17 OCTOBER 1914, Page 12


SIR,—Another of General von Bernhardi's books (How Germany Makes War, Hodder and Stoughton, 2s. net) has been translated ; and probably many, like myself, have been dis- appointed with it. Nevertheless, I have discovered in it not a few points of real interest, and I will here indicate two of these. First, we have a picture of the nation who only wanted peace, and who was wantonly attacked by France and England:— "For a rising State which has not yet attained the position due to it, which is in urgent neod of colonial expansion, and can only accomplish it at the cost of others . . . it is impossible to change the partition of the earth, as it now exists, in our favour, by diplomatic artifices. If we wish to gain the position in the world that is due to us, we must rely on our sword, renounce all weakly visions of peace " (p. xiii.).

" The probability of the Germans having to fight by sea and by land against greatly superior numbers is obviously near at hand. Their political development requires this combat as a biolcgical necessity" (p. 147).

And I may here quote from Germany and the Next War, p. 84, the following :- " What we now wish to obtain must be fought for and won against a superior force of hostile interests and Powers."

Here is the nation who desired peace above all things !

Next one can read between the lines of the following passages the author's indifference as to the question of violating a neutrality which one is pledged to respect :— " If England also takes part in the struggle, it can be antici- pated that French-English main forces will be conducted through Holland and Belgium" (How Germany Makes War, p. 183).

"Leaving all political conditions alone, we can very well imagine a German offensive against France . . . advancing with the armies echeloned forward through Holland and Belgium."

It is significant that in the context of the above two passages there is no reference to the question of violation of neutrality, no word of blame or excuse respectively. Clearly General von Bernhardi holds the same view as Chancellor von Bethmann Hollweg, who, in his speech of August 4th, said that necessity (or, rather, expediency) knew no law. It is amazing that from the same nation—and that a very strong and virile nation— we should get both the not unexpected cynical frankness, and also lying pretences ! What was the use of the pretence that Belgium was already virtually the ally of England and France when the Chancellor had " given the show away " already P But even in Bernhardi's books we have two voices. The real Prussian speaks in the following:- " Any action in favour of collective humanity outside the limits of the State and nationality is impossible" (Germany and the Next War, p. 25). "If the same standard be applied to the State, then 'its highest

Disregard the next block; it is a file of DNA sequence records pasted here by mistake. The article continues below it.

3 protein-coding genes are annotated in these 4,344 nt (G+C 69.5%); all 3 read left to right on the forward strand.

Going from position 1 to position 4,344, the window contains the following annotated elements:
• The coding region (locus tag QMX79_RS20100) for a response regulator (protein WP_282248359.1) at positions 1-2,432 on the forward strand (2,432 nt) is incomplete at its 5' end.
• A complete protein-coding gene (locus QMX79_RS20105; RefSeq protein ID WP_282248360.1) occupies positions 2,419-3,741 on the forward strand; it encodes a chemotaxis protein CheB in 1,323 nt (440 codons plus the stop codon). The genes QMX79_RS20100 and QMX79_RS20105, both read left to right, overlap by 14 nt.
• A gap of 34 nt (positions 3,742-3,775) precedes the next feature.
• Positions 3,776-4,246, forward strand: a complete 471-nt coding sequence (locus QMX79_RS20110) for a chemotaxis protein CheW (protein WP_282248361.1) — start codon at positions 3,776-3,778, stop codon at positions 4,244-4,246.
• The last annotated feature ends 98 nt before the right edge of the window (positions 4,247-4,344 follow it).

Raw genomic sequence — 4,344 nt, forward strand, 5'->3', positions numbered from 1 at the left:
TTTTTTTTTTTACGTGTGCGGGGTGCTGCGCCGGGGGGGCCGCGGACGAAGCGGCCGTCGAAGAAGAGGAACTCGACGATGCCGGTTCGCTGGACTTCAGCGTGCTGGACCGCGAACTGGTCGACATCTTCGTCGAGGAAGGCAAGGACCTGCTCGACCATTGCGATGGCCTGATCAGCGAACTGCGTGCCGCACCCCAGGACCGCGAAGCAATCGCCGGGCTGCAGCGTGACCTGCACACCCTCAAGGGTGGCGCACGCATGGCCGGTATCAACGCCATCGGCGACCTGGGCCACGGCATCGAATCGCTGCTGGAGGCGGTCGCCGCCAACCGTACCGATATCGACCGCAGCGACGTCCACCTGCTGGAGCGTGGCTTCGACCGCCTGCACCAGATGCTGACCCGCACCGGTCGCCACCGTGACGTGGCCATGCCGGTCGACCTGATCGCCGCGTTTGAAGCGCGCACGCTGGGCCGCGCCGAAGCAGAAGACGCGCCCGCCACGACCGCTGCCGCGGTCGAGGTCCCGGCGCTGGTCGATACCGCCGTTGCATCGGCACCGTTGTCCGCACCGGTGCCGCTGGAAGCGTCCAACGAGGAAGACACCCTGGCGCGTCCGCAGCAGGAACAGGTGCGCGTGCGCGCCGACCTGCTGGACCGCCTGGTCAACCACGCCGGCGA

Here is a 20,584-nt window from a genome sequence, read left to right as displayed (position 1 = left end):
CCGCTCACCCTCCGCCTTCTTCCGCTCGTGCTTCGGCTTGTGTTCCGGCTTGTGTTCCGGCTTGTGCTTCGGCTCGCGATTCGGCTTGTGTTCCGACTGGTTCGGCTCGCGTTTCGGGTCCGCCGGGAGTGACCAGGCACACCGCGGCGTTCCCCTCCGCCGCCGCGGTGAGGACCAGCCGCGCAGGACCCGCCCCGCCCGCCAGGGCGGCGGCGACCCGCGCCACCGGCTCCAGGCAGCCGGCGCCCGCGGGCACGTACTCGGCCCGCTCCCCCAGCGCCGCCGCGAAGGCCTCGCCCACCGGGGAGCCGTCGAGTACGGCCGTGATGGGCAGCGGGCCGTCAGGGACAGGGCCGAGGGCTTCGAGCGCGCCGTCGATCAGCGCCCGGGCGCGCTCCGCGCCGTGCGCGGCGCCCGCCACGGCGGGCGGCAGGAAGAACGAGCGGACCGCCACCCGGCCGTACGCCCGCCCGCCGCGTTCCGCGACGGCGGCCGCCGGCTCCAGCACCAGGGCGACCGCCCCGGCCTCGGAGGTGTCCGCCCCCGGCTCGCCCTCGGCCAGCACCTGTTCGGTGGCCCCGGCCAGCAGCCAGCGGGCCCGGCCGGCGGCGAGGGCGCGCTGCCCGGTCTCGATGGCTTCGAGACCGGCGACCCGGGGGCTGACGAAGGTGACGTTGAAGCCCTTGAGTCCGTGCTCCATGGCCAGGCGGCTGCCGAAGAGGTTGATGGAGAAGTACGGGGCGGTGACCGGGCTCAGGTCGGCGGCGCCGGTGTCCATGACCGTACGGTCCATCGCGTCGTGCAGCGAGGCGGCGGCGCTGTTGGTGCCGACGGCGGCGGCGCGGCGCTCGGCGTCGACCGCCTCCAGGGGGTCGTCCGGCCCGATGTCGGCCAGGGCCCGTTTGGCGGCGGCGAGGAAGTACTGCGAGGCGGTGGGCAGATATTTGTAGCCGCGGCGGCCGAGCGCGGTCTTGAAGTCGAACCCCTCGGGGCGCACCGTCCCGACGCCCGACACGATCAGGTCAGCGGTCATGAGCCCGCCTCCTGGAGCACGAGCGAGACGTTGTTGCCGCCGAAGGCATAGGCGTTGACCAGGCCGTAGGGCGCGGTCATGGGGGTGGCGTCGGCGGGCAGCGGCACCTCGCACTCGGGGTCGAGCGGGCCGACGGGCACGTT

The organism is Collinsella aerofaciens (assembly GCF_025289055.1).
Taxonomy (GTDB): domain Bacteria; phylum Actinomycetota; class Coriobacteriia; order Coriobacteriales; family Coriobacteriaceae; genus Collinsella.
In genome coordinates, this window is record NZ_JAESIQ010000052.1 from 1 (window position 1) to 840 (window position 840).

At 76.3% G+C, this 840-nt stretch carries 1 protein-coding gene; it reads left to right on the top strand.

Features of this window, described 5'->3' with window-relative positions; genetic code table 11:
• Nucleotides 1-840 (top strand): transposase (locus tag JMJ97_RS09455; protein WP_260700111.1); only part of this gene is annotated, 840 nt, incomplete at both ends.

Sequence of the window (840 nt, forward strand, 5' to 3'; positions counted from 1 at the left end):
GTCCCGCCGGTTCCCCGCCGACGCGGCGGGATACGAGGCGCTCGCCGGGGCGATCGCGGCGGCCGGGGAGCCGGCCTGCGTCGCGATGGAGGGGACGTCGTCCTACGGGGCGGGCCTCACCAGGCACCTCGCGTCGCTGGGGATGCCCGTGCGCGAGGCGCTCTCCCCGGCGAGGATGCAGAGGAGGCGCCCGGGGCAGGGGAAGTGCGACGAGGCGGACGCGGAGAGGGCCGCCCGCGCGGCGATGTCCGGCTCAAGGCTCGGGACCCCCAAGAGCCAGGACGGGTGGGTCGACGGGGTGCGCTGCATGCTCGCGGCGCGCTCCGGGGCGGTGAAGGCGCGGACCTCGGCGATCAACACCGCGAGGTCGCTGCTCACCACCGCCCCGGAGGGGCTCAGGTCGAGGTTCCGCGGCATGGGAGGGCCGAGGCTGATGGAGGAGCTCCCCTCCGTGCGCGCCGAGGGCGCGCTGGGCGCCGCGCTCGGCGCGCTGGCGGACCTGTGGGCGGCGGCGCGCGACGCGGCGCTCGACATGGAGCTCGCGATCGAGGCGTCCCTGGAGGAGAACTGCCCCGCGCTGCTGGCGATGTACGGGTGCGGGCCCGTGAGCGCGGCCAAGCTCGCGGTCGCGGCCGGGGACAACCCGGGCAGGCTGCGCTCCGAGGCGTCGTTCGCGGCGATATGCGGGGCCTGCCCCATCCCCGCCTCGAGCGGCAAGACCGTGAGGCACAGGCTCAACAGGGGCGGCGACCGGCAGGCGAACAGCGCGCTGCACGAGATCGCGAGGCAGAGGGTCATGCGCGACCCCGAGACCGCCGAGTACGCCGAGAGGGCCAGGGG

moral duty is to increase its power "' p. 46).

" Every treaty of alliance presupposes the rebus sic stantibus ; for since it must satisfy the interests of each contracting party, it clearly can hold only as long as those interests are really benefited. . . . Nothing can compel a State to act counter to its own interests, on which those of its citizens depend" (ibid., p. 272).

The political behaviour of a State is governed only by its own interests " (ibid., p. 274).

Now listen to the insincere echoes of professorial oratory :-

" We Germans have a far greater and more urgent duty towards civilization to perform" (ibid., p. 258). "The blessings for which German blood has flowed in streams— spiritual and moral liberty and the profound and Lofty aspirations of German thought—would for long ages be lost to mankind" (ibid., p. 105).

"Finally, from the point of view of civilization, it is imperative to preserve the German spirit, and by so doing to establish foci of universal culture" (ibid., p. 78). " The dominion of German thought can only be extended under the iegis of political power, and unless we act in conformity to this idea we shall be untrue to our great duties toward the human race" (ibid., p. 77).

" We ourselves have become conscious of being a powerful, as well as a necessary, factor in the development of mankind. This knowledge imposes on us the obligation of asserting our mental and moral influence as much as possible, and of paving the way everywhere in the world for German labour and idealism. But we can only carry out successfully these supreme civilizing tasks if our humanizing efforts are accompanied and supported by increase of political power" (How Germany Makes War, p. xi.). (The italics are mine.)

Paving the way for German idealism I We see how Prussianized Germany interprets this lofty aspiration.

Belgium is razed and flattened out, prepared for being paved —with the gravestones of its people slaughtered by invaders who had pledged their word to protect it from invasion. Of the two Bernhardis, one prefers the brutal but honest

worshipper of force.—I am, Sir, &c., WALTER ',ARDEN.